I have common LED lights hanging over a number of fish tanks and some grow lights over an indoor plant box and can hear this noise on upper shortwave and higher radio bands.  In a future article, I will explore RF noise from lights as its own special topic. For instance, why do some LED lights generate RFI and how to know before buying (I am using BR30 spot bulbs from name brands)?  Also, there is a new kind of LED “filament” light out now that uses much smaller LED’s on both sides of an aluminum strip, greatly reducing electromagnetic noise output (or do they??).  More questions than answers.

I will explore creating my own customized AC power cord attached to the AC power strips of the LED lights.  I will need to test this for safety and efficacy, so I will want to take some time to do this right.  The hope is that, using Jim’s info, I will be able to create a broad spectrum RFI suppression AC power cord and cost less than $30 each cord.  We’ll see.

Finally, I will look at “stacked” toroids using different mixes of ferrite Types, creating a custom RF suppression better than using just one Type of ferrite material, using AC cords as the main examples. For instance, the best set of graphs in Jim’s paper, in my opinion, are Figures 21 and 24 compared to each other.  Something I did not know before is that one can not only use multiple turns on a single toroid to get a lower, peaked frequency response, but also stack multiple toroids of the same Type to get a smoother frequency response.  Then on top of this, combine that set with other Types to create a customized frequency response curve.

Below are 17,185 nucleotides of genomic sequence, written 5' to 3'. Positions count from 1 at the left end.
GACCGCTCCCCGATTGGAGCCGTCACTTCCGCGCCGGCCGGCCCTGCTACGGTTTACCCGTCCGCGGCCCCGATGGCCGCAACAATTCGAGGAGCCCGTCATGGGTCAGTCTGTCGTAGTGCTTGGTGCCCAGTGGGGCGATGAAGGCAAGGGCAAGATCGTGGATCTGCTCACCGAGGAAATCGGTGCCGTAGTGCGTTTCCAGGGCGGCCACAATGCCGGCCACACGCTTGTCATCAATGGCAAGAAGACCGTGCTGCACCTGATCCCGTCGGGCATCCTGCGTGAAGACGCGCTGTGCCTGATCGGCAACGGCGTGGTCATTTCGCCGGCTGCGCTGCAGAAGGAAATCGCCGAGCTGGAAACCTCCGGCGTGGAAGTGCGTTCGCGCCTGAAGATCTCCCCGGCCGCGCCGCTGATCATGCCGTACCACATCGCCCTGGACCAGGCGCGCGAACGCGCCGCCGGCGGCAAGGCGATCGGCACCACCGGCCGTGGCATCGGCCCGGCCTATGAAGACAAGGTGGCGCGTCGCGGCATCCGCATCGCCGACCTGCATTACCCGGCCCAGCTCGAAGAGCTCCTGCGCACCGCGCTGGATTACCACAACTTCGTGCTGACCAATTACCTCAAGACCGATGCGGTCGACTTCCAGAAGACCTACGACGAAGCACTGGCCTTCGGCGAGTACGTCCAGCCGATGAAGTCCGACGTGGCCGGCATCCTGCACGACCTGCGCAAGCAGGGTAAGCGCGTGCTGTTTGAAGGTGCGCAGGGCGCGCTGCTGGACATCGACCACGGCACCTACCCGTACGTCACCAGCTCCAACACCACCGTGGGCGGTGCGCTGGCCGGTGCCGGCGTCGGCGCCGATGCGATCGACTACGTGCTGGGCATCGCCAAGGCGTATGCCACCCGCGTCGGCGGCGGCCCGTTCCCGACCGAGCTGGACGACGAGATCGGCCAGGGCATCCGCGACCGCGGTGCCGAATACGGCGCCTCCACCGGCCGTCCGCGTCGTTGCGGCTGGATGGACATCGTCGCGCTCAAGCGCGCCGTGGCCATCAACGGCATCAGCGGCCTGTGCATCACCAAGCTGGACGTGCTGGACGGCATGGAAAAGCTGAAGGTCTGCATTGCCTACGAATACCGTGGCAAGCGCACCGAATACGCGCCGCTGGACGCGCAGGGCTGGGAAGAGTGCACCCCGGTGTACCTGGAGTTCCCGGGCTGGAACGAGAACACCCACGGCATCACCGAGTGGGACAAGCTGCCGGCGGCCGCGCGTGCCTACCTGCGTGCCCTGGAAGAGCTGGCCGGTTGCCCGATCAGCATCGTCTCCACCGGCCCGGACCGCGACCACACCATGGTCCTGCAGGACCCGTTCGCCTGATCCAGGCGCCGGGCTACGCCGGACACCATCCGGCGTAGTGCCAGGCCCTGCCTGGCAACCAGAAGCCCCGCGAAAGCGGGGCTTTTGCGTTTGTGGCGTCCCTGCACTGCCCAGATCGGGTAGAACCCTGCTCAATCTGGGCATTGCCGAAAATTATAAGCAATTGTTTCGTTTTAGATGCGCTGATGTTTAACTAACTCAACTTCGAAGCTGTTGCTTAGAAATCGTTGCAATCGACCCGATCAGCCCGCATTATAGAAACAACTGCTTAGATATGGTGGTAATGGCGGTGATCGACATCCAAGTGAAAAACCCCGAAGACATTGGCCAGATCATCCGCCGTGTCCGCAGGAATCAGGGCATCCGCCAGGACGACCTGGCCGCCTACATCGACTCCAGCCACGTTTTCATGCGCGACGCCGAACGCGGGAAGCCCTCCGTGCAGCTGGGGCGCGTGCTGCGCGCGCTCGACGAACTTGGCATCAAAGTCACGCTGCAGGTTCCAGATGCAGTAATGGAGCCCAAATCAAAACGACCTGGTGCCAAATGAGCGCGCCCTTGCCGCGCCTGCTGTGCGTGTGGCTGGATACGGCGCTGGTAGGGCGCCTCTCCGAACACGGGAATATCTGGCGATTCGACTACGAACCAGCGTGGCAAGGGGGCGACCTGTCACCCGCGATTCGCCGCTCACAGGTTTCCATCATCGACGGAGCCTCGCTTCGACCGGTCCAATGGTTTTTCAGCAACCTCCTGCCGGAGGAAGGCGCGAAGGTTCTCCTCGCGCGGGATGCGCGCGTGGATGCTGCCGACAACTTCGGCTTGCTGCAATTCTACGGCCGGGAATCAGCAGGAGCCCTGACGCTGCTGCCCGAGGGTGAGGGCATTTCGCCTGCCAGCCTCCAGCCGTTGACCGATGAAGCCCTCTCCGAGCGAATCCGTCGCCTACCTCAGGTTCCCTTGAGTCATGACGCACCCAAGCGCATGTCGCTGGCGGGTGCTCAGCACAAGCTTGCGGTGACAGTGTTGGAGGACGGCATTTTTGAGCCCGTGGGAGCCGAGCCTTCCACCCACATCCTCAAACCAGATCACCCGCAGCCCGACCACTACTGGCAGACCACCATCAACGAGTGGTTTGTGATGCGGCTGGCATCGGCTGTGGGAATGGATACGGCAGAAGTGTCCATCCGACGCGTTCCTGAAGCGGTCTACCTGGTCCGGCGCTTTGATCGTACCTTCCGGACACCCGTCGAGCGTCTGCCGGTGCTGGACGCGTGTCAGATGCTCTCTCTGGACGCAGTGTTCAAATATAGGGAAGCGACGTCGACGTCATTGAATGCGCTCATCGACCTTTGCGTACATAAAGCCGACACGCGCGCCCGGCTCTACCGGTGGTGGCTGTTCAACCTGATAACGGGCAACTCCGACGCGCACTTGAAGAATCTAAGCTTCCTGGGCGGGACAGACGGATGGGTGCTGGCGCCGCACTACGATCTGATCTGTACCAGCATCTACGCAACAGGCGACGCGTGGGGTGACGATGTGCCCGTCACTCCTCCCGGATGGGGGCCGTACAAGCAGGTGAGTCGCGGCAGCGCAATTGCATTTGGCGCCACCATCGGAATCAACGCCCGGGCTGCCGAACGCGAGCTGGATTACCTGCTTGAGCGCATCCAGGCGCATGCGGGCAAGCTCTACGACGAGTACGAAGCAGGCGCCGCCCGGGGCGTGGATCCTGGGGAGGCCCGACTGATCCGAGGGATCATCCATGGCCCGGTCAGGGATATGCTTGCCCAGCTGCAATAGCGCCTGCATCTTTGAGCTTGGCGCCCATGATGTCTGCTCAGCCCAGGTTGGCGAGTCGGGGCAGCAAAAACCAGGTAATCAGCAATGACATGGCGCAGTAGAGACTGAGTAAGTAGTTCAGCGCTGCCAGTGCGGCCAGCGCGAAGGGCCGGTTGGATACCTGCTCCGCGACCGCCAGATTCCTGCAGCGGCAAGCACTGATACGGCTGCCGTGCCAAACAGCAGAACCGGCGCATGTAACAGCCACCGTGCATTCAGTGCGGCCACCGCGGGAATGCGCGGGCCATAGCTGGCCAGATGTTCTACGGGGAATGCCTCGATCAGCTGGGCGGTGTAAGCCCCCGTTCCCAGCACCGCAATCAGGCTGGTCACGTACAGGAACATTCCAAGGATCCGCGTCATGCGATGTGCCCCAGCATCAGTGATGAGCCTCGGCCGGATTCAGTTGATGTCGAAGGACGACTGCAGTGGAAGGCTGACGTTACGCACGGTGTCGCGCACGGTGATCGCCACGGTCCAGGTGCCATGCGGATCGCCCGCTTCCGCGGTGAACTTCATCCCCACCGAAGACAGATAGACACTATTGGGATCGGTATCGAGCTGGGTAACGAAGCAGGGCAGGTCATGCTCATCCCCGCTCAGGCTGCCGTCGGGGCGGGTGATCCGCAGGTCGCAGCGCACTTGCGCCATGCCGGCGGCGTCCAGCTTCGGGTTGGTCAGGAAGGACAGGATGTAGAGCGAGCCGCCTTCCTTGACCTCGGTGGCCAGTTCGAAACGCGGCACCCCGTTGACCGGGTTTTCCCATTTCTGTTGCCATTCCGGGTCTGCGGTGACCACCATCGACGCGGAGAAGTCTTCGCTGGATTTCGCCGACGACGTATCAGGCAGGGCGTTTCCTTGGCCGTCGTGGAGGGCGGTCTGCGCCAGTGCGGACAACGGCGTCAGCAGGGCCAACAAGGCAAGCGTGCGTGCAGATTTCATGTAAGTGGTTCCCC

Radios are quieter now.  Those pesky grow lights are still a problem as well as the upstairs neighbor’s lights which seem to be on a timer, making FM reception noisy again after 5pm!

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How to give your Reciva WiFi radio a second life before the service closes on April 30, 2021

The C.Crane CC Wifi

In November 2020, we learned that the Reciva radio station aggregator would be closing down permanently which would effectively render a large portion of WiFi radios on the market useless. This closure will affect a number of WiFi radio manufacturers, but two of the most notable are Grace Digital and C.Crane. I own one of each.

The Grace Digital Mondo

The comments section of my original post about the Reciva closure became the default discussion group for Reciva device owners who were trying to sort out options to keep their devices functional. That article (at time of posting) has nearly 200 comments alone.

There have been some very productive discussions about circumventing the Reciva aggregator before the announced closure on April 30, 2021. Since this information is buried in such a deep comment thread, I wanted to give it better visibility and search-ability by creating a dedicated post on this topic.